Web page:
August Book Club
Mary Shelley’s Frankenstein; or, the Modern Prometheus is the haunting tale of a scientist who attempts to create a man but instead creates a creature who he spurns, thus setting the creature upon his loved ones in a monstrous revenge story.
In 1816, ‘the year without summer’, Shelley, her future husband Percy Shelley and Lord Byron set out to see who could write the best horror story. Shelley was stuck until she had a dream of a man animating a corpse. She described the dream in her 1831 edition of the novel:
I saw the pale student of unhallowed arts kneeling beside the thing he had put together. I saw the hideous phantasm of a man stretched out, and then, on the working of some powerful engine, show signs of life, and stir with an uneasy, half vital motion. Frightful must it be; for supremely frightful would be the effect of any human endeavour to mock the stupendous mechanism of the Creator of the world.
Frankenstein is more than a story of a monster seeking revenge. Shelley delves into questions of life and death, crimes against nature, as well as themes of loss, guilt and loneliness. Shelley arguably wrote the first science fiction novel, as she presents a man using scientific means to achieve his goal, along with themes of humanity, consciousness and playing god. Creating life has been a popular trope in the sci-fi genre since then and has even moved from fiction to reality with the breakthrough of robots and artificial intelligence. Shelley portrays the fears and anxieties surrounding life and the great power we wield through science and curiosity.
As soon as the protagonist, Victor Frankenstein, brings life to his creation, he is mortified. ‘How can I describe my emotions at this catastrophe, or how delineate the wretch whom with such infinite pains and care I had endeavoured to form?’ (58). Frankenstein quickly realises that his painstaking attempt at creating a human was a mistake. He created a monster.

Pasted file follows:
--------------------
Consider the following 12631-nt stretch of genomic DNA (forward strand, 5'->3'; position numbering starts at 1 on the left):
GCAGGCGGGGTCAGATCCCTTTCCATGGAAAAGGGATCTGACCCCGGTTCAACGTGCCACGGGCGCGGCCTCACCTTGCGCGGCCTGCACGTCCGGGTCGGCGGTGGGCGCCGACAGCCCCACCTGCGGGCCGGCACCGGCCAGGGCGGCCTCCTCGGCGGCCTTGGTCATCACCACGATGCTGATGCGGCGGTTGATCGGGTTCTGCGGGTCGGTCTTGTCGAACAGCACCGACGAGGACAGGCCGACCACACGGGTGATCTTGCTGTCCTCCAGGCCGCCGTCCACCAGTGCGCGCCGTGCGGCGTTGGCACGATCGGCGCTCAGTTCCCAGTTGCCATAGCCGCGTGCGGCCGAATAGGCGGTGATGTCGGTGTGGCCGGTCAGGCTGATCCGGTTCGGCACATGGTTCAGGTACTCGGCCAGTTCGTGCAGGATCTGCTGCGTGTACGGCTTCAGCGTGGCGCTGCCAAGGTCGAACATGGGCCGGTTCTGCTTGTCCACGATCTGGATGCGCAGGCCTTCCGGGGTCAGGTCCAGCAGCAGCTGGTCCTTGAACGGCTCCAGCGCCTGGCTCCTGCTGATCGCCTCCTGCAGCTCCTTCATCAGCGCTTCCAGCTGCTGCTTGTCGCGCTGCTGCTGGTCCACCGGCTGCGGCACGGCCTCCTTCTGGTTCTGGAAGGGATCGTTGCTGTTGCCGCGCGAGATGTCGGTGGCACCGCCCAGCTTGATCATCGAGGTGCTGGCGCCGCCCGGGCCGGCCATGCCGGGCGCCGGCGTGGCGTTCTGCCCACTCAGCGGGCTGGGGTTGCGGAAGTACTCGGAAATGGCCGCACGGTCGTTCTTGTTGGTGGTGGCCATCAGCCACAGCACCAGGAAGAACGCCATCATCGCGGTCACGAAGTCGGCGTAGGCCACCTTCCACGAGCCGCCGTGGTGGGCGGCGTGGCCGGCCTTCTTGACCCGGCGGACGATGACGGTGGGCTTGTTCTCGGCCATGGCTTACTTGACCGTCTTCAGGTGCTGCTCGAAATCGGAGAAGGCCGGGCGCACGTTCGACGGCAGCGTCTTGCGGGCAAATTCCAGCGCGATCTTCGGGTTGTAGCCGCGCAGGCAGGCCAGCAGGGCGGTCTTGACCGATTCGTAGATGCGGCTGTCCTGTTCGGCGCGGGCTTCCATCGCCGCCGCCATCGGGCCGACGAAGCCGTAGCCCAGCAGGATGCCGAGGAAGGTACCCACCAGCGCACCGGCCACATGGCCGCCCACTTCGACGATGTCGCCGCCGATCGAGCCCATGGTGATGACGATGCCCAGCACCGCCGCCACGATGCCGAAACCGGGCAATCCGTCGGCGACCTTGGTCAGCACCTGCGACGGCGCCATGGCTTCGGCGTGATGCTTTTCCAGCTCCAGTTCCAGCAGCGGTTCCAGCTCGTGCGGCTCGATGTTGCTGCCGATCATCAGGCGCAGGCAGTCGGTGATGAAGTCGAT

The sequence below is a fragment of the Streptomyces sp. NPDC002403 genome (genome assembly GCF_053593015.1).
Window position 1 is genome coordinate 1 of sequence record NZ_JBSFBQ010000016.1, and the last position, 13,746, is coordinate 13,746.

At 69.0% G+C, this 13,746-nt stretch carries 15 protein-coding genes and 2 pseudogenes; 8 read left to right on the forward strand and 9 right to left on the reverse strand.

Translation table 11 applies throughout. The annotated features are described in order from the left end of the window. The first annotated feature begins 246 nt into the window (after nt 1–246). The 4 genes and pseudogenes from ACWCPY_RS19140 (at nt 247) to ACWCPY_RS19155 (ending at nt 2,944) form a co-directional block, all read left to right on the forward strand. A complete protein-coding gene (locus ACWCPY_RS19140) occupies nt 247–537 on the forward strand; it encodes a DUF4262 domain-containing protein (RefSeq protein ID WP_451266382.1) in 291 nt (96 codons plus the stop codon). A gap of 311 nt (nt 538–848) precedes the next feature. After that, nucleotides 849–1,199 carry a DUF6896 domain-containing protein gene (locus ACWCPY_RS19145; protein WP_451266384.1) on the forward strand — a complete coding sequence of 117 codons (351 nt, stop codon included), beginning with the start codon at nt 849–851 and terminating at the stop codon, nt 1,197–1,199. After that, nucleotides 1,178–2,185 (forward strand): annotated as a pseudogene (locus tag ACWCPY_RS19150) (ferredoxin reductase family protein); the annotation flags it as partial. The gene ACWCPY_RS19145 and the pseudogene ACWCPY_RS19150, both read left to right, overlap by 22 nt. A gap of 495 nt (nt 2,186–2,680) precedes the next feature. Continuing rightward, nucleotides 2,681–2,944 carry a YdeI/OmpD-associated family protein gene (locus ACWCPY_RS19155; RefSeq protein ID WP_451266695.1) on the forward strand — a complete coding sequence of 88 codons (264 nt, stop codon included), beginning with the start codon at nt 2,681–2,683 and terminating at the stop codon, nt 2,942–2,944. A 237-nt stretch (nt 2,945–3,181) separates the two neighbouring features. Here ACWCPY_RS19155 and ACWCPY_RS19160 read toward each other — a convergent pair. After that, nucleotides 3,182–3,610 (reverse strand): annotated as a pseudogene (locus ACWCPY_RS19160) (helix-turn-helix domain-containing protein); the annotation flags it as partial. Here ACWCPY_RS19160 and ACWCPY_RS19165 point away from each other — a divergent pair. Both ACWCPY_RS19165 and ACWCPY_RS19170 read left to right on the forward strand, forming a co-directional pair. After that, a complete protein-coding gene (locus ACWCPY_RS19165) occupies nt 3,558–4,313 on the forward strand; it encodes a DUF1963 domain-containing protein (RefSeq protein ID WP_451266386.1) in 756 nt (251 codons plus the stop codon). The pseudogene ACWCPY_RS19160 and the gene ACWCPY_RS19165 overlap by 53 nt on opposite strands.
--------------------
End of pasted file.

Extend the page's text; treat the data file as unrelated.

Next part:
However, Frankenstein’s rejection causes the creature to turn against his creator. The creature goes on his murderous rampage not because he was born evil, but because Frankenstein’s utter disgust drove him to a vendetta against his creator. ‘I will revenge my injuries; if I cannot inspire love, I will cause fear, and chiefly towards you my archenemy, because my creator, do I swear inextinguishable hatred’ (175). The people he interacts with are terrified, of course. And though he wasn’t a hulking monster in the original novel, he was very clearly dead, with yellow eyes and black lips. Frankenstein’s intentions were to make a handsome and likable man but he was unable to mask the unnatural nature of the creature. This hyperawareness of something almost right but unnatural leans into the ‘uncanny valley’ trope seen with AIs in popular culture.
Mentions of God and religion come forth in the comparison of Frankenstein to God and the creature to Adam. The creature even says this directly to his creator ‘Remember that I am thy creature; I ought to be thy Adam, but I am rather the fallen angel, whom thou drivest from joy for no misdeed’ (114). ‘The Modern Prometheus’ is also a reference to the Greek Titan Prometheus who created humans and then gave them fire to further their advancement, but is eternally punished for granting them this. Frankenstein’s arc is similar in that he creates life and turns against his creation, thus creating a powerful enemy. He spent the rest of his days in his own eternal hell as his monstrous creation closed in on him.